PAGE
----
The expansion card may, for example, be configured so that each line of an incoming video signal is digitized into three sample streams, one for red, one for green, and one for blue, each stream containing 640 digital 6 bit samples. The horizontal compressor may be configured to leave the sample streams unaltered or to compress the sample streams. If uncompressed, the resulting digitized image can be 640 pixels wide.
Compression includes both a reversible processes where a data stream is reduced in size without loss of information and an irreversible processes where information is sacrificed to reduce size. For example, the horizontal compressor may be configured to average together each successive four of the digital samples in a stream so that each successive four digital samples are reduced to a single digital value. Information is lost as each stream of 640 digital samples is reduced to a stream of 160 digital values. In this configuration, successive digital values output from the horizontal compressor are written into a FIFO line buffer memory. Once the FIFO line buffer memory has stored 160 digital values of each stream, subsequent digital values of the frame which are output by the horizontal compressor are written into a second FIFO line buffer memory. The digital values stored in the first line buffer memory can therefore be read out of the first FIFO line buffer memory and onto the parallel bus of the personal computer when subsequent digital values are being written into the second FIFO line buffer memory. When the second FIFO line buffer memory contains 160 additional digital values from each stream, subsequent digital values from the horizontal compressor are again written into the first FIFO line buffer memory so that the second FIFO line buffer memory can output stored video data onto the parallel bus.
The video capture expansion card therefore stores first video information from a first part of a frame of video information into a memory. That first video information is then read out of the memory. Second video information from a second part of the frame is stored into substantially the same memory locations that the first video information previously occupied. If the storage capacity of the memory is small, for example a storage capacity of video information derived from only one, two, three or four video lines of the frame, a relatively inexpensive expansion card for a personal computer is realizable having a total memory capacity which is significantly smaller than the memory capacity of a conventional video capture device employing a frame store.
In operation, the personal computer may read the stored video data from the expansion card and into RAM via the parallel bus. Once in RAM, the personal computer can use software algorithms to compress the data and then can store the data onto a disk drive. In one embodiment about one quarter of the time is spent retrieving video data from the expansion card and about three quarters of the time is spent compressing the video data and storing it to disk. When the compressed data is to be displayed in the form of a picture on the screen such as a VGA screen of the personal computer, the compressed data is retrieved from the disk drive, is decompressed in software, and is displayed on the personal computer screen. In some embodiments, the compression for storage to disk may be done in hardware on the expansion card.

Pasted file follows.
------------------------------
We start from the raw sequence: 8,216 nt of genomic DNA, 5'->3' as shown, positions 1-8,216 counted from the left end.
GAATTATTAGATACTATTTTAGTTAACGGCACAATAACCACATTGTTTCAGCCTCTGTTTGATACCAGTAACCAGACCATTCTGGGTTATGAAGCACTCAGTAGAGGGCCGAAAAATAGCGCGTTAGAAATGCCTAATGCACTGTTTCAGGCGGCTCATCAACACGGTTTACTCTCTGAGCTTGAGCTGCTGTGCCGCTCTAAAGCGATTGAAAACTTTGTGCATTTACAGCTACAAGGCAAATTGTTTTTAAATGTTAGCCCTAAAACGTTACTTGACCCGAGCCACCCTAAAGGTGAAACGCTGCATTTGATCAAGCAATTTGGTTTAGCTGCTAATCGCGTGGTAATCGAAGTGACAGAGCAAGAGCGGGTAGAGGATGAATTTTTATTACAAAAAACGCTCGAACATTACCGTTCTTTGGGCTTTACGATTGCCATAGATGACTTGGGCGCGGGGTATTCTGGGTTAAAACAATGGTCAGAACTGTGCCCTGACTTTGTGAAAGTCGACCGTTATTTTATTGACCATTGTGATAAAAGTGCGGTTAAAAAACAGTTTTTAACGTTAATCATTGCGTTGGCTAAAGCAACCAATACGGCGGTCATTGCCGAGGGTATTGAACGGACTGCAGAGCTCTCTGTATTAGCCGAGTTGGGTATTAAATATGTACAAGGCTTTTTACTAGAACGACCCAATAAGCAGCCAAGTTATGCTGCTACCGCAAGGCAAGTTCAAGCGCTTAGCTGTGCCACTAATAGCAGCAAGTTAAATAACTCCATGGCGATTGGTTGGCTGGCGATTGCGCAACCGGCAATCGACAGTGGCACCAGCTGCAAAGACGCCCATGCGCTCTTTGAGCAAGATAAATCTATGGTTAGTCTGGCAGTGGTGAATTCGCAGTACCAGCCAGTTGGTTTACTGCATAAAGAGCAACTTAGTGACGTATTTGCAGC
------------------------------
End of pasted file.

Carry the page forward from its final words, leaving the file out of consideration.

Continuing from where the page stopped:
FIG. 1 (PRIOR ART) is a representation of an analog signal containing video information according to the RS170A standard.
FIG. 2 (PRIOR ART) is a representation of how a frame of RS170A video information is displayed on a screen of a cathode ray tube.
FIG. 3 is a block diagram of one embodiment of the video expansion card according to the present invention.
FIGS. 4-26 comprise a hierarchical schematic of one specific embodiment of a video expansion card according to the present invention.
FIG. 3 is a block diagram of an embodiment in accordance with the present invention. Two video connectors, an RCA jack 301 and a mini-DIN 4-pin connector 302, are provided on a printed circuit board 303. A composite video signal is received on the RCA jack and a super-video (S-video) signal is received on the mini-DIN 4-pin connector. However, numerous other types of connectors may be employed to connect many different sources of video signals to the expansion card, and any number of video connectors may be employed including a single video connector. For example, DIN 7-pin connectors, F-connectors, BNC connectors, or European type connectors may be used. Video signals may be provided by many sources such as a camera, a video cassette recorder (VCR), or a laser disk, and may be in formats other than composite video and S-video.
In the embodiment of FIG. 3, the printed circuit board 303 has an extension 304 with metallized fingers. Extension 304 can be removably fitted into a card edge connector 305 of a parallel bus 306 of a personal computer. In some personal computers such as an IBM PC or an IBM PC compatible computer, a parallel bus and several associated card edge connectors such as connector 305 are usually disposed directly on the computer motherboard. The personal computer with which the expansion card communicates may also be a computer other than an IBM PC or an IBM PC compatible as long as the computer has a parallel bus suitable for communication with the expansion card. Parallel bus 306 may be any parallel bus of a personal computer. The parallel bus may, for example, be an ISA bus, an EISA bus, a VESA bus, or an MCA bus.